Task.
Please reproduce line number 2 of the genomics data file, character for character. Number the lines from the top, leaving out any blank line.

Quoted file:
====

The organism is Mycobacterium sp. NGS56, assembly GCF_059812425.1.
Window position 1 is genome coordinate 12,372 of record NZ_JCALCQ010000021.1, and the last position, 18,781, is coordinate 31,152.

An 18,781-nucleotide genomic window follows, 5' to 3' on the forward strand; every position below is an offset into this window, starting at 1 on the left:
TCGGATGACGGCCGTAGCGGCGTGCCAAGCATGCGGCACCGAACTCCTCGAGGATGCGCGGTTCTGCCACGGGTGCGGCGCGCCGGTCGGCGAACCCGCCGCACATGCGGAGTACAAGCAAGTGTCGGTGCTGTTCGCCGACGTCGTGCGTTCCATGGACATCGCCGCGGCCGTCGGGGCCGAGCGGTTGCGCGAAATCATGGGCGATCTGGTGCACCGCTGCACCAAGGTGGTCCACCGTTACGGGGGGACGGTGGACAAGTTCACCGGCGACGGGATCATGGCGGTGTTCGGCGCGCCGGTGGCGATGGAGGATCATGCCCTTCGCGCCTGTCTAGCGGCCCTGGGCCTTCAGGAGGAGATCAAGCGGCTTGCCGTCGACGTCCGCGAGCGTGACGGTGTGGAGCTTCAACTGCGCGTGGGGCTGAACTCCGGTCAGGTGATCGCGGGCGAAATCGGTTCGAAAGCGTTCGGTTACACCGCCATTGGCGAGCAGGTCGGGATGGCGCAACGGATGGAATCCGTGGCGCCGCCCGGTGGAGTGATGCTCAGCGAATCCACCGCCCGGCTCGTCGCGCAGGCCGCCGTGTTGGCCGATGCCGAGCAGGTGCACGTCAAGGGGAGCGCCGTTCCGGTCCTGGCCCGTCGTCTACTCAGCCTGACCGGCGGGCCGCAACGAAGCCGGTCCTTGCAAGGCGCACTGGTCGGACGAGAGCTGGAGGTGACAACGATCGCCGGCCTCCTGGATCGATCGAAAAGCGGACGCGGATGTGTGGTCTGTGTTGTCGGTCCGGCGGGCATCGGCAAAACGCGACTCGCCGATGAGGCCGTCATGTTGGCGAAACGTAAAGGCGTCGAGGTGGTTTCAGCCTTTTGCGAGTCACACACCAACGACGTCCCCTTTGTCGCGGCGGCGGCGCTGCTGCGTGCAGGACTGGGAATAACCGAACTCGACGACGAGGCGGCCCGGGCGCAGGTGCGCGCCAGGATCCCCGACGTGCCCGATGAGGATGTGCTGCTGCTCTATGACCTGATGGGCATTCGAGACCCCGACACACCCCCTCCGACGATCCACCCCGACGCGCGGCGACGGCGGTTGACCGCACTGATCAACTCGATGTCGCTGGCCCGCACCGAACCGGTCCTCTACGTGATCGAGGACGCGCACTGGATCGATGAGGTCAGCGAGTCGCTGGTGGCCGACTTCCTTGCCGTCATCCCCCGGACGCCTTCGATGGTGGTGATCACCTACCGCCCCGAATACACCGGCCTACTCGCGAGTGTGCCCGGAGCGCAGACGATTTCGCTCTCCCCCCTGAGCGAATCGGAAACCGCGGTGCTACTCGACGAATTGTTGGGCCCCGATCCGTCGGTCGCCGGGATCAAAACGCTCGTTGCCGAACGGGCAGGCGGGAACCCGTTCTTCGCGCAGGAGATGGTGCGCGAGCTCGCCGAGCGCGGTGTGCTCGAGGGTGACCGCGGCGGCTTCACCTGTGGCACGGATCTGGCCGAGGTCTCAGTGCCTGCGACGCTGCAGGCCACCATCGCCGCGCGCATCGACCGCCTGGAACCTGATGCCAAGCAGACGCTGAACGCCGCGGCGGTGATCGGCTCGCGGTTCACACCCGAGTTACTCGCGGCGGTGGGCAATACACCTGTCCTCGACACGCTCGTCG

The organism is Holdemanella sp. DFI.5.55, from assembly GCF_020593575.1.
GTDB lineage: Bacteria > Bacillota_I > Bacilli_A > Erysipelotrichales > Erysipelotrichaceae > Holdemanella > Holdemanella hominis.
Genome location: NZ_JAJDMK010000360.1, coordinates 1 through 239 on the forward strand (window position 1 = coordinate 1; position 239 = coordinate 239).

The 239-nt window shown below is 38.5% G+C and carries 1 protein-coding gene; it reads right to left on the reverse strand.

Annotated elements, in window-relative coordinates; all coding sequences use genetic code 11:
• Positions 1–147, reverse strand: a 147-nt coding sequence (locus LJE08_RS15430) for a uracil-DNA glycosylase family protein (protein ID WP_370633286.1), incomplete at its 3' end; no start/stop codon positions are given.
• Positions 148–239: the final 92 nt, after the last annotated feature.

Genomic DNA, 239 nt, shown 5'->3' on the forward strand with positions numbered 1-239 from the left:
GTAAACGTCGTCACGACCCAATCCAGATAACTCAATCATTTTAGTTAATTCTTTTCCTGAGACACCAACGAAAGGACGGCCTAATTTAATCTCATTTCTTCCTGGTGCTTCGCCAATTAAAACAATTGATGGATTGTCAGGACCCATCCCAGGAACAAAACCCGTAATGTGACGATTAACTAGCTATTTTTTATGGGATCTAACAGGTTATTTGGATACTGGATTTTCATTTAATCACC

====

Window position 1 is genome coordinate 12,372 of record NZ_JCALCQ010000021.1, and the last position, 18,781, is coordinate 31,152.